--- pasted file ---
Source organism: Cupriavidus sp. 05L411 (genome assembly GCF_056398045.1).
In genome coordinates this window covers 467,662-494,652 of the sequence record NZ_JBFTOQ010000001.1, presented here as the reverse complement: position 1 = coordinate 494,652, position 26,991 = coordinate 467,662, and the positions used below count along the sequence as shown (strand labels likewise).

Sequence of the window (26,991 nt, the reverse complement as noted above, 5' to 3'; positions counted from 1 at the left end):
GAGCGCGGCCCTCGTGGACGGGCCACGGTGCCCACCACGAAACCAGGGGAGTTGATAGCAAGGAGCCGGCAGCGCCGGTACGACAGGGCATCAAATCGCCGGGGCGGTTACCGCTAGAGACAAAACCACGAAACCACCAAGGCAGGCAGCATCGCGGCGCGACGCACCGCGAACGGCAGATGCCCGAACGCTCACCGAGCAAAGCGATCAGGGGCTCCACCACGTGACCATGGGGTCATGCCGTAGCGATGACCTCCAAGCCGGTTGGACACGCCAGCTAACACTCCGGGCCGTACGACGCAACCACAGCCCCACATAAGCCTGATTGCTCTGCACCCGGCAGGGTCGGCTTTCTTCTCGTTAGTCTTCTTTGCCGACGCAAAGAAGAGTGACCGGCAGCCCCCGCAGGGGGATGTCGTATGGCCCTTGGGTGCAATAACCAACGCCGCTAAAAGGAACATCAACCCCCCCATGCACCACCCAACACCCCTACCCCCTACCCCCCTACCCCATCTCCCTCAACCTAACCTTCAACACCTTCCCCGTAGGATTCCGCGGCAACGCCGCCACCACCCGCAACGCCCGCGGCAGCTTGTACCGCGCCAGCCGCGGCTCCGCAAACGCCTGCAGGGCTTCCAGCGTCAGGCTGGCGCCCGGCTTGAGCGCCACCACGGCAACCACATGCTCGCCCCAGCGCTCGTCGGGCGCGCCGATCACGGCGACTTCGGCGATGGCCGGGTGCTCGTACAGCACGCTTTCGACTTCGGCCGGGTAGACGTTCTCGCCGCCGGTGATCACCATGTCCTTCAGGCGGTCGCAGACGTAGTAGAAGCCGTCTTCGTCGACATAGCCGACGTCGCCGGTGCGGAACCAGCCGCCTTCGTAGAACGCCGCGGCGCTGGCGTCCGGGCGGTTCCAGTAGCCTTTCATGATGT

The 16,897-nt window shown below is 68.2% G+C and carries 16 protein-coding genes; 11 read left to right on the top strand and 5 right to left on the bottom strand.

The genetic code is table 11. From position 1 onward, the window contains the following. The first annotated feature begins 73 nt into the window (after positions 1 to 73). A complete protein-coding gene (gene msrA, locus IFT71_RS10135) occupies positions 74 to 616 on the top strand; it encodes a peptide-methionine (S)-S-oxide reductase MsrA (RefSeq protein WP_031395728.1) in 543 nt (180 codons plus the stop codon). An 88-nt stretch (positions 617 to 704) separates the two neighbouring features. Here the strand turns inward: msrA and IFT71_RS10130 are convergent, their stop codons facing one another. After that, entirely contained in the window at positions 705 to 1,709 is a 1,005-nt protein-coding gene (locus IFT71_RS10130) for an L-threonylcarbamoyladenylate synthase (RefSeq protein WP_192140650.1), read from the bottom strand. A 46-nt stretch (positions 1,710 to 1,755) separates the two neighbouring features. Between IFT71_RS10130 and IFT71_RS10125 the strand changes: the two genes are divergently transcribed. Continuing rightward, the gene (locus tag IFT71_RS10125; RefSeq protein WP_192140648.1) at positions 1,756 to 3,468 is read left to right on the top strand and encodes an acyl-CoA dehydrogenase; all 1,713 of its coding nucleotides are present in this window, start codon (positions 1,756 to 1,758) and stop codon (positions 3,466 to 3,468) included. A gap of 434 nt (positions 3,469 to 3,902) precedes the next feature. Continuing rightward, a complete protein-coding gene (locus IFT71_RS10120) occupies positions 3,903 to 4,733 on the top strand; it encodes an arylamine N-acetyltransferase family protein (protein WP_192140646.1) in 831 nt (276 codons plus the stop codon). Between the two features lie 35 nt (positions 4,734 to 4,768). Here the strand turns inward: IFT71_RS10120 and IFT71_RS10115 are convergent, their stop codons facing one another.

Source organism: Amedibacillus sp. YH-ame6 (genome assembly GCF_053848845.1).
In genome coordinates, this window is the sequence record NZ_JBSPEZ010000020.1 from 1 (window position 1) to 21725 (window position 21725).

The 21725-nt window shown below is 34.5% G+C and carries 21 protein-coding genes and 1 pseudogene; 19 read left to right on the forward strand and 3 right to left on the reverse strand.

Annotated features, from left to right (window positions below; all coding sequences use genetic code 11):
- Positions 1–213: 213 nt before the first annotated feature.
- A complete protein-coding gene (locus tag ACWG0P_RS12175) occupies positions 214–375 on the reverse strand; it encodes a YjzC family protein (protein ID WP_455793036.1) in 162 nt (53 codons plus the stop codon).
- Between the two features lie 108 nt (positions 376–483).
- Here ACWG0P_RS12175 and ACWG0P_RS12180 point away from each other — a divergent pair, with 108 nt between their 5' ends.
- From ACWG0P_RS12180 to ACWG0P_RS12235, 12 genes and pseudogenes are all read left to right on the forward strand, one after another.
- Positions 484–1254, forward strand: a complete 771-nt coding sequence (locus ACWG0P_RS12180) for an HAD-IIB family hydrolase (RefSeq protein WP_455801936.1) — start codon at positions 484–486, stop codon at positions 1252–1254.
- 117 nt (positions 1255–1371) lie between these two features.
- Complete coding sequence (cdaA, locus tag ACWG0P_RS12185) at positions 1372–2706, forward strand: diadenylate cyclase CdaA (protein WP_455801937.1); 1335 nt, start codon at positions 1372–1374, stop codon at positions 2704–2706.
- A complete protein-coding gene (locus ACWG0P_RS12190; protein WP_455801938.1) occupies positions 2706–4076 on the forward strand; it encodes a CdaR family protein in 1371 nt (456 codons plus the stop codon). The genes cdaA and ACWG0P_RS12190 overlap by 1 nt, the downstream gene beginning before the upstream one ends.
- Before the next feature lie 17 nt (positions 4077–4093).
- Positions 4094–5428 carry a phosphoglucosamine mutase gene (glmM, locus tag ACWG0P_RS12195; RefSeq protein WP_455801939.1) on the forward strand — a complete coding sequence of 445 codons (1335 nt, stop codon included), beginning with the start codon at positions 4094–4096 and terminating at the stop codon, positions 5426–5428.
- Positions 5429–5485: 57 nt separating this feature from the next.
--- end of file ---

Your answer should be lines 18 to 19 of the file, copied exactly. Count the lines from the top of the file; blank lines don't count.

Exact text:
- Complete coding sequence (cdaA, locus tag ACWG0P_RS12185) at positions 1372–2706, forward strand: diadenylate cyclase CdaA (protein WP_455801937.1); 1335 nt, start codon at positions 1372–1374, stop codon at positions 2704–2706.
- A complete protein-coding gene (locus ACWG0P_RS12190; protein WP_455801938.1) occupies positions 2706–4076 on the forward strand; it encodes a CdaR family protein in 1371 nt (456 codons plus the stop codon). The genes cdaA and ACWG0P_RS12190 overlap by 1 nt, the downstream gene beginning before the upstream one ends.